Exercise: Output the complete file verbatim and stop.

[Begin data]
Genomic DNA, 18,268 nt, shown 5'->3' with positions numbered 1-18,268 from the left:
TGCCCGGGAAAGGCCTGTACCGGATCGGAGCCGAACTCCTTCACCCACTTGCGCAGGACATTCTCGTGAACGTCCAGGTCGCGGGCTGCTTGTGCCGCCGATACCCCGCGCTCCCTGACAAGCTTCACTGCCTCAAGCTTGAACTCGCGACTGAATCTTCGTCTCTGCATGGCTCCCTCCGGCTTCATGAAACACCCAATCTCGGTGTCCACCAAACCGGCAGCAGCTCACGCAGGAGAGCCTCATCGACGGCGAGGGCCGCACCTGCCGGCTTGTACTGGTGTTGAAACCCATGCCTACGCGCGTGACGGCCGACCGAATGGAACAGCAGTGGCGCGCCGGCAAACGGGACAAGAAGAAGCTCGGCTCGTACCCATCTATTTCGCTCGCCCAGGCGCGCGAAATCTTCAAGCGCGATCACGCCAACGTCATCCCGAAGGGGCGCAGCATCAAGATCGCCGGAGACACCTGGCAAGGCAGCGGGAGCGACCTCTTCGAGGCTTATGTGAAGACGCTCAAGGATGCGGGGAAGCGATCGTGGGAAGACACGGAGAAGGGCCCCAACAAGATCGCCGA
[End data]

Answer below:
Genomic DNA, 18,268 nt, shown 5'->3' with positions numbered 1-18,268 from the left:
TGCCCGGGAAAGGCCTGTACCGGATCGGAGCCGAACTCCTTCACCCACTTGCGCAGGACATTCTCGTGAACGTCCAGGTCGCGGGCTGCTTGTGCCGCCGATACCCCGCGCTCCCTGACAAGCTTCACTGCCTCAAGCTTGAACTCGCGACTGAATCTTCGTCTCTGCATGGCTCCCTCCGGCTTCATGAAACACCCAATCTCGGTGTCCACCAAACCGGCAGCAGCTCACGCAGGAGAGCCTCATCGACGGCGAGGGCCGCACCTGCCGGCTTGTACTGGTGTTGAAACCCATGCCTACGCGCGTGACGGCCGACCGAATGGAACAGCAGTGGCGCGCCGGCAAACGGGACAAGAAGAAGCTCGGCTCGTACCCATCTATTTCGCTCGCCCAGGCGCGCGAAATCTTCAAGCGCGATCACGCCAACGTCATCCCGAAGGGGCGCAGCATCAAGATCGCCGGAGACACCTGGCAAGGCAGCGGGAGCGACCTCTTCGAGGCTTATGTGAAGACGCTCAAGGATGCGGGGAAGCGATCGTGGGAAGACACGGAGAAGGGCCCCAACAAGATCGCCGA